Solar, phones and cash

In East Africa alone, more than 350,000 people are now using solar panels to light their homes and technologies such as mobile phonebased money transfers to pay for the technology, he said. That suggests renewable energy could be a major driver to help the region meet a new U.N. Sustainable Development Goal to provide universal access to electricity by 2030.

"Here in Kenya, we find ourselves at one of the global epicenters of growth, where solar products combined with pay-as-you-go models and mobile payment technologies are breaking new ground in bottom-up electricity sector development," Amin said.

According to Joseph Njoroge, Kenya's energy and petroleum principal secretary, solar mini-grids - small-scale electricity networks, sometimes combined with wind power as well - are expected to play a major role in bringing electricity to sparsely populated but vast northern Kenya, as well as to other areas not connected to the national grid.

"We have a third of Kenya's population living in the northern part of the country, which is also two-thirds of the total area of the country, and it is here that we shall hugely deploy solar mini-grids to attain universal access to power - possibly even before the year 2030", Njoroge said.

Last August Kenya won $36 million in support from France to put in place 23 mini-grid systems in northern Kenya that will use solar panels, wind or a combination of the two.

60 percent price drop?

IRENA predicts that ongoing renewable energy innovation, including new business models and finance, will result in a 60 percent decrease in the cost of producing electricity from renewable minigrids in the next 20 years.

Such significant cost drops are being seen not just in Africa but across the world, IRENA officials said. They attribute the cost declines to technological innovations, changes in regulatory policies and an improved investment environment for private money.

Solar home lighting systems - which now cost about $120 for a smallscale system in Kenya - have fallen by as much as 80 percent since 2010, according to IRENA. The agency noted that it expects the trend to continue.

At the same time, investments in off-grid solar systems globally grew by 15 times between 2012 and 2015, with $276 million spent on them in 2015.

Employment in the renewable energy sector worldwide hit 8.1 million jobs in 2015, an increase of 1.3 million compared to 2014, IRENA said. Solar panels led the way with 2.7 million jobs created.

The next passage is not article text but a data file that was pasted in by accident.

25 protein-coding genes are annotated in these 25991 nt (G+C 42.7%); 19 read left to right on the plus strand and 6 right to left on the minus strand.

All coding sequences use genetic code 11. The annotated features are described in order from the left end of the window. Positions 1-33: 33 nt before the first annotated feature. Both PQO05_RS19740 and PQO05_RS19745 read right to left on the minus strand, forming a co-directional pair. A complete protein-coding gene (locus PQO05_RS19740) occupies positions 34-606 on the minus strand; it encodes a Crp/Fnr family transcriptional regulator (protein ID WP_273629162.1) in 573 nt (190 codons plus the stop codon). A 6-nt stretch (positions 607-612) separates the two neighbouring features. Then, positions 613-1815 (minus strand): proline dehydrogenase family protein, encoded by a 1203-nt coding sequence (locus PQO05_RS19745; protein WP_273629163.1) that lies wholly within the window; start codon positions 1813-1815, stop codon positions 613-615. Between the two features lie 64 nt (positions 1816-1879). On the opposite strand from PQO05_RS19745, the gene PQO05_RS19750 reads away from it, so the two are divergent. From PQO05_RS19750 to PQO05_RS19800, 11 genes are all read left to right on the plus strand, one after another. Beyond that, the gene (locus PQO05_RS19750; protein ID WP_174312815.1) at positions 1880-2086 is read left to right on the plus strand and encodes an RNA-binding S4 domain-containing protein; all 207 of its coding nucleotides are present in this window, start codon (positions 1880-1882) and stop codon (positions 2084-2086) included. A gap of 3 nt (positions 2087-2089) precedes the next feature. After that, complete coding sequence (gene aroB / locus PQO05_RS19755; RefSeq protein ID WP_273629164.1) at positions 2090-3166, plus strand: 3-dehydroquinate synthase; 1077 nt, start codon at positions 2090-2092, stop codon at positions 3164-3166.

In addition to lighting homes for the poor, off-grid renewable energy is being used to power things like health and education facilities, agriculture and water access - helping achieve at least a dozen of the other new Sustainable Development Goals, an IRENA report said. - Thomson Reuters Foundation

The Sky's Limit: Why the Paris Climate Goals Require a Managed Decline of Fossil Fuel Production

Greg Muttitt, September 22, 2016

Oil Change International, in collaboration with, Amazon Watch, APMDD, AYCC, Bold Alliance, Christian Aid, Earthworks, Équiterre, Global Catholic Climate Movement, HOMEF, Indigenous Environmental Network, IndyAct, Rainforest Action Network, and

September 2016

Press Release

A new study released by Oil Change International, in partnership with 14 organizations from around the world, scientifically grounds the growing movement to keep carbon in the ground by revealing the need to stop all new fossil fuel infrastructure and industry expansion. It focuses on the potential carbon emissions from developed reserves - where the wells are already drilled, the pits dug, and the pipelines, processing facilities, railways, and export terminals constructed.

Key Findings:

The potential carbon emissions from the oil, gas, and coal in the world's currently operating fields and mines would take us beyond 2deg C of warming.

The reserves in currently operating oil and gas fields alone, even with no coal, would take the world beyond 1.5°C.

With the necessary decline in production over the coming decades to meet climate goals, clean energy can be scaled up at a corresponding pace, expanding the total number of energy jobs.

Key Recommendations:

No new fossil fuel extraction or transportation infrastructure should be built, and governments should grant no new permits for them.

Some fields and mines - primarily in rich countries - should be closed before fully exploiting their resources, and financial support should be provided for non-carbon development in poorer countries.

This does not mean stopping using all fossil fuels overnight. Governments and companies should conduct a managed decline of the fossil fuel industry and ensure a just transition for the workers and communities that depend on it.

Executive Summary

In December 2015, world governments agreed to limit global average temperature rise to well below 2°C, and to strive to limit it to 1.5°C. This report examines, for the first time, the implications of these climate boundaries for energy production and use.

Our key findings are:

  • The potential carbon emissions from the oil, gas, and coal in the world's currently operating fields and mines would take us beyond 2°C of warming.
  • The reserves in currently operating oil and gas fields alone, even with no coal, would take the world beyond 1.5°C.